Objective: Cardiac rehabilitation (CR) is routinely prescribed for patients with cardiovascular disease (CVD), but data indicate that 20% to 50% of patients do not adhere to CR. Studies have focused on the impact of depression on CR adherence, but results have been equivocal. Irrational health beliefs are related to adherence among diabetes patients, but have not been examined among cardiac patients. This study examined depression and irrational health beliefs as predictors of CR adherence. Method: Sixty-one participants (30% female; mean age = 59.9 ± 11.8; 72% Caucasian), recruited at the outset of an outpatient CR program, completed a baseline questionnaire including measures of depression and irrational health beliefs. CR adherence was defined as the percentage of CR exercise sessions completed. Pearson correlations and analysis of variance determined demographic factors related to adherence. Hierarchical regression analyses examined irrational health beliefs and depression as predictors of CR adherence. Results: Older age (p < .05) and higher income (p < .05) were associated with better CR adherence, but CR adherence was lower among African Americans than Caucasians (p < .01). Depression was not related to adherence (p = .78), but irrational health beliefs predicted CR adherence, after controlling for race/ethnicity, income, and age (β = -.290, ΔR2 = .074, ΔF[1,55] = 5.50, p < .05). Conclusions: Irrational health beliefs predicted CR adherence but depression did not. Thus, poorer adherence to CR was associated with endorsing beliefs that are not based in medical evidence. (PsycINFO Database Record (c) 2014 APA, all rights reserved).

Concepts: Regression analysis, Prediction, Futurology, Illness, Pearson product-moment correlation coefficient, Analysis of variance, All rights reserved, Caucasian

29

Objective: To investigate whether childhood general intelligence, fluid intelligence (Gf), and crystallized intelligence (Gc) predict various health outcomes in middle adulthood. Method: This prospective longitudinal study followed a nationally representative sample of 717 Luxembourgers. Intelligence and socioeconomic status (SES) were measured at age 12; physical, functional, and subjective health were assessed at age 52. Results: Childhood general intelligence and fluid intelligence showed substantial positive effects on adult health outcomes, whereas the corresponding effects of crystallized intelligence were considerably smaller. Conclusion: Childhood intelligence incrementally predicts various dimensions of adult health across 40 years-even in a country in which all citizens are guaranteed access to high-quality health care. (PsycINFO Database Record © 2012 APA, all rights reserved).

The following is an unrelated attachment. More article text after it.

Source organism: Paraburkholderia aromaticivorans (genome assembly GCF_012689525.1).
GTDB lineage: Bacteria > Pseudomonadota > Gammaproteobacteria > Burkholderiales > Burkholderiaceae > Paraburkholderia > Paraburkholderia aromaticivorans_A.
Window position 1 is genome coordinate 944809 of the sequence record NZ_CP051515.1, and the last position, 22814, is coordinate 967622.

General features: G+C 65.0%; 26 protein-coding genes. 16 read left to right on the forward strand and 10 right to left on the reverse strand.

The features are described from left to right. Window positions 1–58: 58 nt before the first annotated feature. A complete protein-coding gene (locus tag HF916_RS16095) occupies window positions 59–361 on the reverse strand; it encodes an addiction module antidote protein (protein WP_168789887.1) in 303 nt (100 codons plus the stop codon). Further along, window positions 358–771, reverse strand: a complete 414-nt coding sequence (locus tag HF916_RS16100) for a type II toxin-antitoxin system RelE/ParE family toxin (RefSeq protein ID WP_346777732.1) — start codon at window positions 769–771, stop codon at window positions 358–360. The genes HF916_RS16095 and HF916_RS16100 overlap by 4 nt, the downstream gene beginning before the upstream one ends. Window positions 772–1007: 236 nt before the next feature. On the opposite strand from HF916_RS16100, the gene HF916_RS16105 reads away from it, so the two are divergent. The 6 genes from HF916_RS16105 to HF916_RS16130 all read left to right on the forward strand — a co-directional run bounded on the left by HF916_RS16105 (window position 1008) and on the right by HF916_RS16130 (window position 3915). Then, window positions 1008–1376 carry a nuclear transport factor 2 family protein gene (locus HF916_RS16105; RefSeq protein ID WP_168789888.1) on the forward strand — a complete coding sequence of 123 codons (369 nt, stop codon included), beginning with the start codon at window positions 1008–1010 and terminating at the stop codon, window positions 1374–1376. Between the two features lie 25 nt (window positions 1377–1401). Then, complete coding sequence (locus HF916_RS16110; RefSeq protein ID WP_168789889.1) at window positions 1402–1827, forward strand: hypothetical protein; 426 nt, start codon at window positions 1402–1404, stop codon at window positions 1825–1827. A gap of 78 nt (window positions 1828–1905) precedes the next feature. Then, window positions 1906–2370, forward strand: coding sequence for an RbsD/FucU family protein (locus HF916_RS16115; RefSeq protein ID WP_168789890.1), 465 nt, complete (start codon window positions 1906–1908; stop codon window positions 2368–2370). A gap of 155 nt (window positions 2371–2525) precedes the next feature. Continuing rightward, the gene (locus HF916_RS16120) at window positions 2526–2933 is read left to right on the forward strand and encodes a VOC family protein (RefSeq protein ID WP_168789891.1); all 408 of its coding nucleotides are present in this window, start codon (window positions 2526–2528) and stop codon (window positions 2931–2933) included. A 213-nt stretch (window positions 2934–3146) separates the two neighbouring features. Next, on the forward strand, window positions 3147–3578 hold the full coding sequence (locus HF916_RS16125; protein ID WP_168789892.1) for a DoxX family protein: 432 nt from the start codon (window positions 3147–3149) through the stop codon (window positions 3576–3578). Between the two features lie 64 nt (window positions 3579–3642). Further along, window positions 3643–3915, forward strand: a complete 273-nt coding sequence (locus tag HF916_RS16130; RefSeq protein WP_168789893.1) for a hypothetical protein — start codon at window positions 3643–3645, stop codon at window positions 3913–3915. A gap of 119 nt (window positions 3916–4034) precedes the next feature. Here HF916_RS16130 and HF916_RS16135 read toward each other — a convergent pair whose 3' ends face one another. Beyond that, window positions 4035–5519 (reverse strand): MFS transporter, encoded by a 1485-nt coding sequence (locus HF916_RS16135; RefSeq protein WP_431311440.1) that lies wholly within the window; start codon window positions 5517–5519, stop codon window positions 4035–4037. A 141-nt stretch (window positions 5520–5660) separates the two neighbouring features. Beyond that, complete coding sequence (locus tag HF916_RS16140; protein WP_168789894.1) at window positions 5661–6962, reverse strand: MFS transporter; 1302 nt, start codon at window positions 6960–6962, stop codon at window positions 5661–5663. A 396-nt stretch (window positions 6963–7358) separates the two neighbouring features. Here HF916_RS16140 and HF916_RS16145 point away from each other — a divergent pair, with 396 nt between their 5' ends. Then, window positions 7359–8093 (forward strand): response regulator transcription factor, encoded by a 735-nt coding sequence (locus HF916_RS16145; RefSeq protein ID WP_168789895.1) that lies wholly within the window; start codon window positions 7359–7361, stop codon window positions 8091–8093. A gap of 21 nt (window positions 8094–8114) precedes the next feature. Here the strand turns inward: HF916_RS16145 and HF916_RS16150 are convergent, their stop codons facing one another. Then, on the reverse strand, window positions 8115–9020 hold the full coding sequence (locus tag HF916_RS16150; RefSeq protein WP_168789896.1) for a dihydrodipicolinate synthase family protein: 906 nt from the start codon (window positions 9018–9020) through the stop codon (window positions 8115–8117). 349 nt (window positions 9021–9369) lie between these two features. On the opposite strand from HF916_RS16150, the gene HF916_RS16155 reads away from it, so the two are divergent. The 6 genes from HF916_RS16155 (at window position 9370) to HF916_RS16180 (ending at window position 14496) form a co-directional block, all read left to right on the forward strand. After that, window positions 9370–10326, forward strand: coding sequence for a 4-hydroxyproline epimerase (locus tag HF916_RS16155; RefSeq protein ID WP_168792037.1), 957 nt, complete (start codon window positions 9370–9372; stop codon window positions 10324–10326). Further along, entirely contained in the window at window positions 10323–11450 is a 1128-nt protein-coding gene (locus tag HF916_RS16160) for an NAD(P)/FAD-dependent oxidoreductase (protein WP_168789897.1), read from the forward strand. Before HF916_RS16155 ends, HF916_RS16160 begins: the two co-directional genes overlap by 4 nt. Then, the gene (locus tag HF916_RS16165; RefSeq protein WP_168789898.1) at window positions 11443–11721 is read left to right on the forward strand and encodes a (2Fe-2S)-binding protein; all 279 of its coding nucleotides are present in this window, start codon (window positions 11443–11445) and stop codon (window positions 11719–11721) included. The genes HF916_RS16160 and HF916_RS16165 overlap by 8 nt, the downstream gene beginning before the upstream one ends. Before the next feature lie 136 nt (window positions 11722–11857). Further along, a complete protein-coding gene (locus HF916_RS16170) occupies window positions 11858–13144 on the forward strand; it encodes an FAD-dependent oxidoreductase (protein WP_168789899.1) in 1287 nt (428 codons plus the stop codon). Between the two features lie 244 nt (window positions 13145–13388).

Concepts: Health care, Longitudinal study, Sociology, General intelligence factor, Intelligence, All rights reserved, Fluid and crystallized intelligence, Raymond Cattell

28

Objective: The goal of this article is to review and highlight the relevance of social psychological research on self-regulation for health-related theory and practice. Methods: We first review research on goal setting, or determining which goals to pursue and the criteria to determine whether one has succeeded. We discuss when and why people adopt goals, what properties of goals increase the likelihood of their attainment, and why people abandon goals. We then review research on goal striving, which includes the planning and execution of actions that lead to goal attainment, and the processes that people use to shield their goals from being disrupted by other competing goals, temptations, or distractions. We describe four types of strategies that people use when pursuing goals. Results: We find that self-regulation entails the operation of a number of psychological mechanisms, and that there is no single solution that will help all people in all situations. We recommend a number of strategies that can help people to more effectively set and attain health-related goals. Conclusions: We conclude that enhancing health behavior requires a nuanced understanding and sensitivity to the varied, dynamic psychological processes involved in self-regulation, and that health is a prototypical and central domain in which to examine the relevance of these theoretical models for real behavior. We discuss the implications of this research for theory and practice in health-related domains. (PsycINFO Database Record © 2013 APA, all rights reserved).

Concepts: Scientific method, Psychology, Sociology, Management, Motivation, All rights reserved, American Psychological Association, Goal